Truth about birth certificate
The truth about your birth certificate
“Not Just a Birth Certificate: How States Use Birth Certificates to Collect Data, Conduct Research, and Warehouse Electronic Health Information,” a report by CCHF, a Minnesota-based national organization dedicated to preserving patient-centered health care and protecting patient and privacy rights, was recently released.
Twila Brase, president and co-founder of the CCHF, says that during the stressful time of a new baby’s arrival, private information about these new little lives will be shared with countless others through a seemingly innocuous document—the birth certificate. She also alleges that it’s part of a bigger pattern.
The report’s aim is to inform expectant parents about state data collection that occurs when they visit a hospital to deliver their baby, as well as steps they can take to minimize it. According to Brase, much of the information gathered at the time of birth allows the state, and possibly federal agencies, to conduct uninformed research and analysis on the family.
Busting myths: “pay off debt – your birth certificate is worth
Around a quarter of all children under the age of five have never had their births recorded. These children’s lives matter, but they cannot be protected if governments don’t even know they exist.
Not only is birth registration a basic human right, but it also aids in the protection of children’s other rights, such as the right to be protected from violence and access to vital social services such as health care and justice. The data gathered from birth registration records aids governments in deciding where and how to spend money, as well as what areas to prioritize for development programs like education and immunization.
In general, birth registration is the process of notifying a government authority of a child’s birth, and a birth certificate is the document issued by the state to the parent or caregiver as a result of this process. The registration of a child is evidenced by a birth certificate.
Birth certificates and birth registration should ideally go hand in hand. However, since the procedures for obtaining birth certificates differ by location, a child may be registered but never receive a certificate.
What if you didn’t have a birth certificate?
Guilford County Register of Deeds offices are located at the BB&T Building, 201 West Market Street, 1st Floor, Greensboro, N.C., or 325 East Russell Avenue, High Point, N.C., and issue birth certificates for Guilford County births. You may also request a copy to be mailed to you.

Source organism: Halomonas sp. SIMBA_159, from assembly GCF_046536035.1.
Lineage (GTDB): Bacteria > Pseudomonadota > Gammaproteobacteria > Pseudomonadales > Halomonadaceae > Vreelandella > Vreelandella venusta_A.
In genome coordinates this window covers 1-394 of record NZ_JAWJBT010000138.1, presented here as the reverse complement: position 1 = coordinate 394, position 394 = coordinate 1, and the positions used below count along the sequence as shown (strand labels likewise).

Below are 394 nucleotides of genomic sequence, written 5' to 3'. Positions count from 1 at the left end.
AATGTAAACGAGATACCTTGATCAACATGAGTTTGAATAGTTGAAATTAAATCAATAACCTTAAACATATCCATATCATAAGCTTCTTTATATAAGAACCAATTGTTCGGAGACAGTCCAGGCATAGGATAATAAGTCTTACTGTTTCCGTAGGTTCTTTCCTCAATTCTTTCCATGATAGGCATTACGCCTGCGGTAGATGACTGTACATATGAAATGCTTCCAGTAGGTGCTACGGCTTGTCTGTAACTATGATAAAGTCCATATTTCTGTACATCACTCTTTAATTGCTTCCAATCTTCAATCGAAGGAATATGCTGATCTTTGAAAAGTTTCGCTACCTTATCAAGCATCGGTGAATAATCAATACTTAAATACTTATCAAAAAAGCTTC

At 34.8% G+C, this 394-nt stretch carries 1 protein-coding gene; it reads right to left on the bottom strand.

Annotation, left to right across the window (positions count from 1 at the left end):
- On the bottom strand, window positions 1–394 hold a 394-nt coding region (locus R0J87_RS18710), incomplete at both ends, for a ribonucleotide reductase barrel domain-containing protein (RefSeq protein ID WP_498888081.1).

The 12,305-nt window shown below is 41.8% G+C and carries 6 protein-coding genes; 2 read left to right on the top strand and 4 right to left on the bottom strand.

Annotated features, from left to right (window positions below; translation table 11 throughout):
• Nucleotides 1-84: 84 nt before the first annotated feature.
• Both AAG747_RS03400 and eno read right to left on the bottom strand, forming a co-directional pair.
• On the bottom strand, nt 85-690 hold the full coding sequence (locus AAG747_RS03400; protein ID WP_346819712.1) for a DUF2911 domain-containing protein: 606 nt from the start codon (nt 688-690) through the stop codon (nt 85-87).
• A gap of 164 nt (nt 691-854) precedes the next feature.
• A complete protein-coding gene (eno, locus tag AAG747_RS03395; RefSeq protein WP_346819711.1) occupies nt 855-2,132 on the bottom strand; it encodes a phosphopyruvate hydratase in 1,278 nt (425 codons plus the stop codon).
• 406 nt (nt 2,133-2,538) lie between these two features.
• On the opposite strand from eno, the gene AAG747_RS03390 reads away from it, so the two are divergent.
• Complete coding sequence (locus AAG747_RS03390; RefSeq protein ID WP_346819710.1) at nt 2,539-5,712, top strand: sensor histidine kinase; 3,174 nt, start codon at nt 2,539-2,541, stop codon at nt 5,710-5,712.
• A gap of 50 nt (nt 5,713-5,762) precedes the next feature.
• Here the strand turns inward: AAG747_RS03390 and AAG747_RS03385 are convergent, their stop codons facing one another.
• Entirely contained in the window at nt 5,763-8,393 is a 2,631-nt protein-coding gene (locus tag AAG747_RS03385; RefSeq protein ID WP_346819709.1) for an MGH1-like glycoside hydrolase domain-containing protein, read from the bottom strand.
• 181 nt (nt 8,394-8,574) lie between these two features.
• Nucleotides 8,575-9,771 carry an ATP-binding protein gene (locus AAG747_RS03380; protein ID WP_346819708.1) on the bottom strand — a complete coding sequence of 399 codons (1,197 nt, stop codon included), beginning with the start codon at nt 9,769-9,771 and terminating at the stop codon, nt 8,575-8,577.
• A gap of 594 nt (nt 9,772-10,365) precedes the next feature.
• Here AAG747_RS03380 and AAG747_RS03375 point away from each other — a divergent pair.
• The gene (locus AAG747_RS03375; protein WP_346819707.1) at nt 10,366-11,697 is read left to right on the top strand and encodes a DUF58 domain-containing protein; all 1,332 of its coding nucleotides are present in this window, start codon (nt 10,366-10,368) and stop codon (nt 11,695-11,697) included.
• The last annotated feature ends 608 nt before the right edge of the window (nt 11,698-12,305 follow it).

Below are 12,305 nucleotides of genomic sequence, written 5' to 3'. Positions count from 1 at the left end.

All authenticated copies of vital records are priced at $10.00 per copy. If you send uncertified copies by mail, the fee is $1.00 per page. For applicants aged 62 and up, the first copy of their birth certificate is free. The certificate owner must make the request for a free copy. Guilford County takes cash, checks, and money orders made out to “Register of Deeds.” Following receipt of your request, it will be processed within three working days.
Please mail the completed form to the address listed above, along with a copy of your photo ID. To request a copy of a birth, death, or marriage record, download the form. If you are unable to download the request form, please submit a written request with the following information, as well as a photo ID and your signature.
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When we think of children’s development and care, we don’t usually consider the difficulties in obtaining such a vital document. Or the appropriateness of a birth notification and registration administrative process that hasn’t changed much in over 160 years.
Birth registration is also a basic human right, as it establishes a record of a person’s name, birth details, and very existence. It also serves as a government administrative function, assisting in the estimation of population.
These paper-based certificates are important documents that are required for a variety of life events, including enrolling in school, opening a bank account, obtaining a passport, applying for government benefits, learning to drive, having a tax file number, working in paid jobs, and even joining a sports team.
A birth certificate’s price varies by state and territory, but it’s not negligible. The highest fee is $65.00 in the Australian Capital Territory, while the lowest is $33.80 in Victoria (plus an extra $10 for postage).